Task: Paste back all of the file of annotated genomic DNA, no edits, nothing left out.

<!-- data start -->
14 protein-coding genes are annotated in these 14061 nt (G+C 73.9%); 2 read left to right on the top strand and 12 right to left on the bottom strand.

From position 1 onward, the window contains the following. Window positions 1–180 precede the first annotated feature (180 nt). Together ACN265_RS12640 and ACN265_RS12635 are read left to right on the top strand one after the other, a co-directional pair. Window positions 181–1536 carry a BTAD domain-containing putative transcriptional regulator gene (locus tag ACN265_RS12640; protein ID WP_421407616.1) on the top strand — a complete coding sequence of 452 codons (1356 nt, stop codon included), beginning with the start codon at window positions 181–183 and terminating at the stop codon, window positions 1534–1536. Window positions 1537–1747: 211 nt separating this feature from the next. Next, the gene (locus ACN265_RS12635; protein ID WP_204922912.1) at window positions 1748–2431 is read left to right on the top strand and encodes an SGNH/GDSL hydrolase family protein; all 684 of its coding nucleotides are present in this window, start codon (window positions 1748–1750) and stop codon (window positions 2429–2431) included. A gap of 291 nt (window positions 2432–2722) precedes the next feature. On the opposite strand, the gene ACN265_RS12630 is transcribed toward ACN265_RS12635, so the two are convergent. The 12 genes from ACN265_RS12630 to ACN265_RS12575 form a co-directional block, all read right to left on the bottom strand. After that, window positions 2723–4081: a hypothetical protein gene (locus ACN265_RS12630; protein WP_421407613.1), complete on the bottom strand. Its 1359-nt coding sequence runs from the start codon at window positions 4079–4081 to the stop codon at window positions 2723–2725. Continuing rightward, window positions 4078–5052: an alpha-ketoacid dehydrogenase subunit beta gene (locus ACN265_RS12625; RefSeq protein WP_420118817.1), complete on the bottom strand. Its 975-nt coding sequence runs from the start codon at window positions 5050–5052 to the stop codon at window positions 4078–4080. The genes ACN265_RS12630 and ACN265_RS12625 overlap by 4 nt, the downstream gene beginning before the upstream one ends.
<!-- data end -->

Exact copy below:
14 protein-coding genes are annotated in these 14061 nt (G+C 73.9%); 2 read left to right on the top strand and 12 right to left on the bottom strand.

From position 1 onward, the window contains the following. Window positions 1–180 precede the first annotated feature (180 nt). Together ACN265_RS12640 and ACN265_RS12635 are read left to right on the top strand one after the other, a co-directional pair. Window positions 181–1536 carry a BTAD domain-containing putative transcriptional regulator gene (locus tag ACN265_RS12640; protein ID WP_421407616.1) on the top strand — a complete coding sequence of 452 codons (1356 nt, stop codon included), beginning with the start codon at window positions 181–183 and terminating at the stop codon, window positions 1534–1536. Window positions 1537–1747: 211 nt separating this feature from the next. Next, the gene (locus ACN265_RS12635; protein ID WP_204922912.1) at window positions 1748–2431 is read left to right on the top strand and encodes an SGNH/GDSL hydrolase family protein; all 684 of its coding nucleotides are present in this window, start codon (window positions 1748–1750) and stop codon (window positions 2429–2431) included. A gap of 291 nt (window positions 2432–2722) precedes the next feature. On the opposite strand, the gene ACN265_RS12630 is transcribed toward ACN265_RS12635, so the two are convergent. The 12 genes from ACN265_RS12630 to ACN265_RS12575 form a co-directional block, all read right to left on the bottom strand. After that, window positions 2723–4081: a hypothetical protein gene (locus ACN265_RS12630; protein WP_421407613.1), complete on the bottom strand. Its 1359-nt coding sequence runs from the start codon at window positions 4079–4081 to the stop codon at window positions 2723–2725. Continuing rightward, window positions 4078–5052: an alpha-ketoacid dehydrogenase subunit beta gene (locus ACN265_RS12625; RefSeq protein WP_420118817.1), complete on the bottom strand. Its 975-nt coding sequence runs from the start codon at window positions 5050–5052 to the stop codon at window positions 4078–4080. The genes ACN265_RS12630 and ACN265_RS12625 overlap by 4 nt, the downstream gene beginning before the upstream one ends.